Dutch Trail in Palermo, Italy: “Artists have benefited hugely from the worldwide attention”
Since 2017, DutchCulture has been making it possible to bundle Dutch cultural activities abroad and present them in an attractive way in interdisciplinary programmes. These programmes are developed by Dutch Embassies in the focus countries of international cultural policy in collaborations with Dutch partners. This interview with Bas Ernst, cultural attaché of the Dutch Embassy in Rome, Italy, is the first in a series of interviews with the initiators of DutchCulture programmes.
When Bas Ernst submitted a proposal last year to produce a Dutch event as a parallel track to the main programme of the twelfth European art biennale Manifesta in Palermo, his initiative was enthusiastically embraced by Manifesta director Hedwig Fijen and her team. This resulted in what they called Dutch Trail, which was supported by DutchCulture, the Mondriaan Fund, the Creative Industries Fund NL, the DOEN Foundation, the Prince Claus Fund and the European Cultural Foundation. In Dutch Trail, which was given a prominent place at Manifesta 12, work and input from various Dutch artists, thinkers, designers, architects and universities all came together, focusing on the Manifesta 12 themes: migration, climate change and data streams. Works by Patricia Kaersenhout, Claudy Jongstra, Richard Vijgen and others were exhibited in fabulous locations such as dilapidated Sicilian palaces that had never before been open to the public. “I was talking to the owner of a food stall on a square in Palermo. The man had lived in the city all his life, but he had never seen the interior of the Palazzo Forcella de Seta. Now he was finally able to go inside,” Ernst says.
The theme touched on two urgent social issues of our time: immigration and climate change. “The Dutch programme fit in nicely with the main theme of Manifesta 12 as well as the policy of Palermo’s mayor, who wants to reach closure regarding the Mafia past and foster a dialogue between cultures. The programme exhibited, among other things, poignant images of the enormous influx of refugees in Sicily. A cultural event offers a prime opportunity to talk about this and to focus attention on the city’s reality.”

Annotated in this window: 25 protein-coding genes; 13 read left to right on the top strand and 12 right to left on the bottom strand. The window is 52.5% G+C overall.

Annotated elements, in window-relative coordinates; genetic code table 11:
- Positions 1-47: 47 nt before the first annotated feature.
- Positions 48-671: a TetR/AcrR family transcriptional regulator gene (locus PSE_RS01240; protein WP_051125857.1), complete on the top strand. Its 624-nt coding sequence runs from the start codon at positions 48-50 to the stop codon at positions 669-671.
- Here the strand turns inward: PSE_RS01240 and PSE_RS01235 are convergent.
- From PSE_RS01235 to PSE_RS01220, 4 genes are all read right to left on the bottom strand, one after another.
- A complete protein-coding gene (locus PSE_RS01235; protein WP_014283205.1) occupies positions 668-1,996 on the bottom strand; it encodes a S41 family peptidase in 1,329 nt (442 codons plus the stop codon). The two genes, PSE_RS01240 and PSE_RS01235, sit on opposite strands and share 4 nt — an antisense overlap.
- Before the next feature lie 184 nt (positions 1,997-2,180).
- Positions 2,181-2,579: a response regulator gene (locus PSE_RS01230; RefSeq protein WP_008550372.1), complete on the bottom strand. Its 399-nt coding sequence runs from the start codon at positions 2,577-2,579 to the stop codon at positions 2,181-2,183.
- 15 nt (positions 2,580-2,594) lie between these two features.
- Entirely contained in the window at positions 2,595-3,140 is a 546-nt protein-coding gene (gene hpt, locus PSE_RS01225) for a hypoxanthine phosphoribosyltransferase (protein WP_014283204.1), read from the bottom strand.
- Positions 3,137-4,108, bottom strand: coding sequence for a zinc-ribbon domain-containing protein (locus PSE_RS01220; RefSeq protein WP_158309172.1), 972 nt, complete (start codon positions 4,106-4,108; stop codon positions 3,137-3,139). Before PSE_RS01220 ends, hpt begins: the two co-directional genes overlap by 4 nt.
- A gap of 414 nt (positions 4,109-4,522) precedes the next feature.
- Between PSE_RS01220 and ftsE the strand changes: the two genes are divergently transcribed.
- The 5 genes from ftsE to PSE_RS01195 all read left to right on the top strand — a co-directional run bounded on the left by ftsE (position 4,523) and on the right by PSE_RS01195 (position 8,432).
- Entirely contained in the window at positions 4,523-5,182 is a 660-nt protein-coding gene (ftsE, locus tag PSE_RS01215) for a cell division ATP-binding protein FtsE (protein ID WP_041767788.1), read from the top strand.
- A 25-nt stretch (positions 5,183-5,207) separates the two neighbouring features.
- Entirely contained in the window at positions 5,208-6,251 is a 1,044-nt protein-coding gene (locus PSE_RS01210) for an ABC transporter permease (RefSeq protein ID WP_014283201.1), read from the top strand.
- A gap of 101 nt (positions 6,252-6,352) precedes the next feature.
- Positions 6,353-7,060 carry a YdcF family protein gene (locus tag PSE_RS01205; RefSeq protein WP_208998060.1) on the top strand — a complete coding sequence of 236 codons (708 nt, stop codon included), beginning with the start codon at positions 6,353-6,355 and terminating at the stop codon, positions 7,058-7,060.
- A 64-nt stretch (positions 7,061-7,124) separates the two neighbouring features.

The themes of coexistence, migration, climate change and data streams were also clearly represented. Ernst particularly liked the work The Soul of Salt by Patricia Kaersenhout. It featured a mountain of salt from which the public could dig out small scoops to take home. The salt references the salt which slaves would refrain from eating because they thought they would become lighter and could fly back to Africa. It also refers to slaves crossing the salt water of the Atlantic Ocean on their way to plantations, and it’s the salt of all the tears shed during slavery and colonialism: “Her work is part of an ongoing conversation about our own colonial past. I found it very beautiful and was deeply impressed. I also have a great personal interest in tech, and the work of Richard Vijgen, visualising data streams, appealed to me enormously.”
Bas Ernst sees the same themes recurring at other cultural events. “I’m in Milan right now for the opening of a major international design exhibition Broken Nature at the Triennale di Milano. Again, work is being shown that deals with current changes in our social and natural environment. Creators like Richard Vijgen and Bregtje van der Haak, who participated in Dutch Trail, are also part of the official Dutch entry here, which was opened by Minister van Engelshoven. As the Dutch Embassy and Consulate General we are supporting several Dutch projects, including Theo Jensen’s spectacular installation Strandbeest which is dedicated to the oeuvre of Leonardo da Vinci. After the triennial in Milan, we certainly want to start some new projects in Palermo. Thanks to this programme we know there’s a lot of interest in new collaborations with Dutch artists.”